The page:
- Skylar Hamilton Burris
The Poetry of Paul David Atkins
Paul David Adkins writes poetry, he says, “partly to record my experiences, and partly to see how finely I can tune language to say exactly what I want in the fewest words possible.” Over the years, Paul’s poetry has appeared in a variety of publications, including Chattahoochee Review, Caveat Lector, Rock & Sling, Crab Creek Review, and, of course, my own Ancient Paths.
I first encountered Paul’s work when I published his poem “Marriage of the Prophet” in Issue 12 (2004) of Ancient Paths. The work earned Paul a Pushcart Prize nomination. He was one of the featured poets in Ancient Paths Issue 16 (2010), which contained multiple poems from three select poets, including Paul himself, Carol A. Oberg, and Nicholas Samaras. The issue also contained fiction from two featured writers, Edoardo Albert and Mark McKenna. One of Paul's poems in Issue 16, “Study War No More,” garnered him a second Pushcart Prize nomination from Ancient Paths.
These two prize-nominated poems were entered into the Ancient Paths digital archives and are available to read below. You can read the other nine Paul David Adkins poems that were published in Ancient Paths by ordering a copy of Issue 16.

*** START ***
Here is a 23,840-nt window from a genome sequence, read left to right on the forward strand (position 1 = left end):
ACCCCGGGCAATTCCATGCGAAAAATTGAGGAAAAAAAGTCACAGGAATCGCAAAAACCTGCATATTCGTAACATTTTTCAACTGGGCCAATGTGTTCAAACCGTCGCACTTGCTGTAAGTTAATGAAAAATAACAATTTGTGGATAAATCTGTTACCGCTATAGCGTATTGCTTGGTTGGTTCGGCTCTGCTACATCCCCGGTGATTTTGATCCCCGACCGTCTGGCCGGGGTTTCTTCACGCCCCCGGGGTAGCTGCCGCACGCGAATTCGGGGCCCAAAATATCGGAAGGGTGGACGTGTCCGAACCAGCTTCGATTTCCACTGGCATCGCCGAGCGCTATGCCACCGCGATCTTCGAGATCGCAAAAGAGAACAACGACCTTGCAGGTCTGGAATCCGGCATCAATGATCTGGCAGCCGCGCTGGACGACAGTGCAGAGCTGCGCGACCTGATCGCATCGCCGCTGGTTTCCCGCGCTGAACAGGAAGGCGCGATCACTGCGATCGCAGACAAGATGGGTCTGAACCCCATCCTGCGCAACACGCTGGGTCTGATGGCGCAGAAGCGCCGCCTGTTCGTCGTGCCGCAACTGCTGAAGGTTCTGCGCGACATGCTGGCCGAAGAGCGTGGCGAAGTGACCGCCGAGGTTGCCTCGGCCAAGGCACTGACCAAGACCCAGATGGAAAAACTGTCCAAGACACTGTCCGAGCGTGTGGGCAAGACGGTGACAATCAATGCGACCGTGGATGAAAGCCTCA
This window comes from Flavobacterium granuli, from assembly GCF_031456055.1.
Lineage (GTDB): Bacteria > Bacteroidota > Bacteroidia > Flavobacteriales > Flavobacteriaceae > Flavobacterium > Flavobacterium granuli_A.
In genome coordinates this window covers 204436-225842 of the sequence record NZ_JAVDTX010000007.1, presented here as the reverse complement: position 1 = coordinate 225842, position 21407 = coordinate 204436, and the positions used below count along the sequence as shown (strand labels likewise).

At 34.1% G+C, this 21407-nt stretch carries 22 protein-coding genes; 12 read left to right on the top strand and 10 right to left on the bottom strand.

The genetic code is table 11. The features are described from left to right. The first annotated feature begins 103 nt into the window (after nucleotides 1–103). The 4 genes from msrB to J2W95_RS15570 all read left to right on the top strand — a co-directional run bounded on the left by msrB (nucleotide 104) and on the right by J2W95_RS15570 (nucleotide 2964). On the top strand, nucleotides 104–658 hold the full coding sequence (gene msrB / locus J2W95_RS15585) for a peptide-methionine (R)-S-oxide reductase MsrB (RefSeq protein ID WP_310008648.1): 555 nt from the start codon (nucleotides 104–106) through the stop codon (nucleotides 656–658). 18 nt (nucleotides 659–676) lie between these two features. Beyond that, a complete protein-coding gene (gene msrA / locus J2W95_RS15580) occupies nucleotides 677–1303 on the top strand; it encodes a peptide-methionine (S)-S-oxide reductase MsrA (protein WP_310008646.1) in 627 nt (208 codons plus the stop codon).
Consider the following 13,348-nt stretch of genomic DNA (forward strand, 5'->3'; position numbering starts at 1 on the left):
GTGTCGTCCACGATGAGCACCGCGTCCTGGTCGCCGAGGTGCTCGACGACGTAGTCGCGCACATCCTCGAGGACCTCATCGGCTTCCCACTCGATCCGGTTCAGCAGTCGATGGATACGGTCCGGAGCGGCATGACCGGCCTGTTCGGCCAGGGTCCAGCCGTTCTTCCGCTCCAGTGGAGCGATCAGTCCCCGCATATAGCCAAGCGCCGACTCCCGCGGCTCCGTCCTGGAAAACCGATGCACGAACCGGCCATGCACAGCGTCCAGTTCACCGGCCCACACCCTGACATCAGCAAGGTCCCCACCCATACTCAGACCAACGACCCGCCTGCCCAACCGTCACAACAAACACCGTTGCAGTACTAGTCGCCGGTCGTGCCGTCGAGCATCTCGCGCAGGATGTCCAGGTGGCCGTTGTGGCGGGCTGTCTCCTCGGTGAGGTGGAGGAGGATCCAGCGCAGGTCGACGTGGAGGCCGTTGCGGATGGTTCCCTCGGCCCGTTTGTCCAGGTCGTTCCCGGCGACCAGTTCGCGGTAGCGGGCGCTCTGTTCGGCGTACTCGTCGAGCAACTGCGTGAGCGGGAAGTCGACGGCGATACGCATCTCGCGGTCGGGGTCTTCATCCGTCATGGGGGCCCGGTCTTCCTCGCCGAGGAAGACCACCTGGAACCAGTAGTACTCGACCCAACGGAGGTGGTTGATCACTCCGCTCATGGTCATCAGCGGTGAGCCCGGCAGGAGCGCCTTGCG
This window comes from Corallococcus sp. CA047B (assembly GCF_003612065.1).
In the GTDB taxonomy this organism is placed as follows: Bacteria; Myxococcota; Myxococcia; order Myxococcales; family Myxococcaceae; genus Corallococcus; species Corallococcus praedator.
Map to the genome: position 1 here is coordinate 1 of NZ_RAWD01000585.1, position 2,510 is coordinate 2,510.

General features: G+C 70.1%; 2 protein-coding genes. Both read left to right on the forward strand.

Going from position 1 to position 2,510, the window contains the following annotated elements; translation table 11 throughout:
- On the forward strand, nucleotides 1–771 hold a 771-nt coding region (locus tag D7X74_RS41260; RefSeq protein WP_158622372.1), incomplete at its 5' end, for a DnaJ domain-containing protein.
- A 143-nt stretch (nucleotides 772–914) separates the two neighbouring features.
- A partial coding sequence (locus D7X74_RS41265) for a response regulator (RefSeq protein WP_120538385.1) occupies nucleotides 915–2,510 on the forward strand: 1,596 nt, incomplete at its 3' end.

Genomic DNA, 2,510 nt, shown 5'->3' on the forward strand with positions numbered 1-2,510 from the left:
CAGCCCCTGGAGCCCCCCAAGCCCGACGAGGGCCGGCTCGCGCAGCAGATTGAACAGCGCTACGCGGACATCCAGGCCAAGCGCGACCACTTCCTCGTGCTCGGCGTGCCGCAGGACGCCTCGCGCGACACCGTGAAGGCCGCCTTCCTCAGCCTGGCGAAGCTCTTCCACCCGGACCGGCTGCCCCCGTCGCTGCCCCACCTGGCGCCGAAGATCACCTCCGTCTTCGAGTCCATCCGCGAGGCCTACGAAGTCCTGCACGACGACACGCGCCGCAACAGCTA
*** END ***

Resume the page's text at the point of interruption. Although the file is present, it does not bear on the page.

Marriage of the Prophet by Paul David Adkins
So many people, every bit of a nation, had sinned. But it wasn’t Hosea’s job as a prophet to stop them. He just had to marry a whore and suffer publicly as she stepped out on him. He just had to watch his children grow into worthless weeds: their fruit a stink, their leaves of choking fingers. But in the temple as a boy, what a little man he was: his little tie, his parted hair, his Bible in his hand. Everyone knew he would surely be a pillar of the town. His pious wife would be the obvious choice for organist. But now at forty, with Gomer laughing somewhere with a lover, he realized serving God was not platitudes or preaching. It was not rubbing his forehead over the Torah late into the night. It was loving a woman stumbling drunk at dawn, shouting, “Let me in!” It was tenderly wiping vomit from her slack and aging face.
Study War No More by Paul David Adkins
I toured Iraq. I can’t watch
a war movie now, see fear
acted. Of all His promises
this one I clench so tight
I sweat on it. In my fist
it nestles -- a tiny, shiny jewel
which validates my work, swears it will end.